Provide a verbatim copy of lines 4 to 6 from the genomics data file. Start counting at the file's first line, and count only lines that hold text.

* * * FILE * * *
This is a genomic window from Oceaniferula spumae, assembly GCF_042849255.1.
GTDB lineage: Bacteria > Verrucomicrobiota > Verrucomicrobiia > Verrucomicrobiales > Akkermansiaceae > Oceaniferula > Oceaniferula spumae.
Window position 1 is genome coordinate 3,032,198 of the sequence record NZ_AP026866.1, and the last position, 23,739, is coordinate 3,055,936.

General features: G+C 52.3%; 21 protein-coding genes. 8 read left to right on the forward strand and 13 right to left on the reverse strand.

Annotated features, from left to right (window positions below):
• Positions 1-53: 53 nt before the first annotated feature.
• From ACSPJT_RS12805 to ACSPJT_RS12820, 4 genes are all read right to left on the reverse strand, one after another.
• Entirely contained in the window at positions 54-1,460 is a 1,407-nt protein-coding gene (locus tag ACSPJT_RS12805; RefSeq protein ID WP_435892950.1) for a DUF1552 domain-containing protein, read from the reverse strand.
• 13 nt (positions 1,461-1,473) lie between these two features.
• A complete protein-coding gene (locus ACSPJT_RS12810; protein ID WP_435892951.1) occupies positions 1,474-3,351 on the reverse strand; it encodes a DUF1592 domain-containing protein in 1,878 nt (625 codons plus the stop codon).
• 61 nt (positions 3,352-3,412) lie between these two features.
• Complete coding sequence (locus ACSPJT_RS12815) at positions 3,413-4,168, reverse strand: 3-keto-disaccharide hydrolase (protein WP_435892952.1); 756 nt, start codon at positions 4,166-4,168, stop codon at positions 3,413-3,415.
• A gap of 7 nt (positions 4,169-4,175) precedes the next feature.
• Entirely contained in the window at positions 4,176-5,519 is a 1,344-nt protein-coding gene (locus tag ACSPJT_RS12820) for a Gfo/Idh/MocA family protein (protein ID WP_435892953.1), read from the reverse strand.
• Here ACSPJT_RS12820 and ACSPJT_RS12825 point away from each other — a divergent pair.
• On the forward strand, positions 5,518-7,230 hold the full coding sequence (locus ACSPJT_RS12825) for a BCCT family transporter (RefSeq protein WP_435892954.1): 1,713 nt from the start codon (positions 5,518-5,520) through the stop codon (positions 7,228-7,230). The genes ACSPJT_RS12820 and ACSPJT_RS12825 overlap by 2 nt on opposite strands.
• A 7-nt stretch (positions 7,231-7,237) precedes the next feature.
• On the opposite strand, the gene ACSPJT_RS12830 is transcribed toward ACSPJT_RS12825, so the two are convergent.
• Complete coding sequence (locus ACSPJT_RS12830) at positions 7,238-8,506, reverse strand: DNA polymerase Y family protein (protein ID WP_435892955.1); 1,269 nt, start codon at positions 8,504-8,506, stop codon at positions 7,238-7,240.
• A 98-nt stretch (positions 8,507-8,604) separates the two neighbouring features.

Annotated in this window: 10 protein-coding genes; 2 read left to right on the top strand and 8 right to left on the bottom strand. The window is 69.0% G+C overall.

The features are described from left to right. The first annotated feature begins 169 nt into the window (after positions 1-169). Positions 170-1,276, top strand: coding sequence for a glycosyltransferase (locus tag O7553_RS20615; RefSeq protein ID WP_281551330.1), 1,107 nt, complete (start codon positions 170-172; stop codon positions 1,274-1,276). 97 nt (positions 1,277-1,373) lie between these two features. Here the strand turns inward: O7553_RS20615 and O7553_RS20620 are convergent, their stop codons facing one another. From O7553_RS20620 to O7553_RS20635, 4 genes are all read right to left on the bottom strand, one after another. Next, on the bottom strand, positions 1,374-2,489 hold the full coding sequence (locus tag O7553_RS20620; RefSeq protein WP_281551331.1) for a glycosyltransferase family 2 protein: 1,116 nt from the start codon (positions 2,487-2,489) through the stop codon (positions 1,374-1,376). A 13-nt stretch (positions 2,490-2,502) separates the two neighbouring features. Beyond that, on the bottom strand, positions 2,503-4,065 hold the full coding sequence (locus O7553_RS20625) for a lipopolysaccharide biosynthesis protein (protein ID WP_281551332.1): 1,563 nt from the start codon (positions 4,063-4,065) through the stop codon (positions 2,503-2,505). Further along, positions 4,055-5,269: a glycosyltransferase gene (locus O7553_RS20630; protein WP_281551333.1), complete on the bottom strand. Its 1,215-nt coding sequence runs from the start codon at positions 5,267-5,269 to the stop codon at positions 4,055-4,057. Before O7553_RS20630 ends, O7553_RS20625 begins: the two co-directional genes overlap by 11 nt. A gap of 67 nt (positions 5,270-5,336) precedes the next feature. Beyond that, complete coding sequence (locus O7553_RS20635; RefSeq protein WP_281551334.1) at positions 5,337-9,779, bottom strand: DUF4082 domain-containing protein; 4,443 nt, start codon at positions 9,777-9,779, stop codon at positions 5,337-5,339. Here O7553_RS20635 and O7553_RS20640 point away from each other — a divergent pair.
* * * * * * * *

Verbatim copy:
General features: G+C 52.3%; 21 protein-coding genes. 8 read left to right on the forward strand and 13 right to left on the reverse strand.

Annotated features, from left to right (window positions below):
• Positions 1-53: 53 nt before the first annotated feature.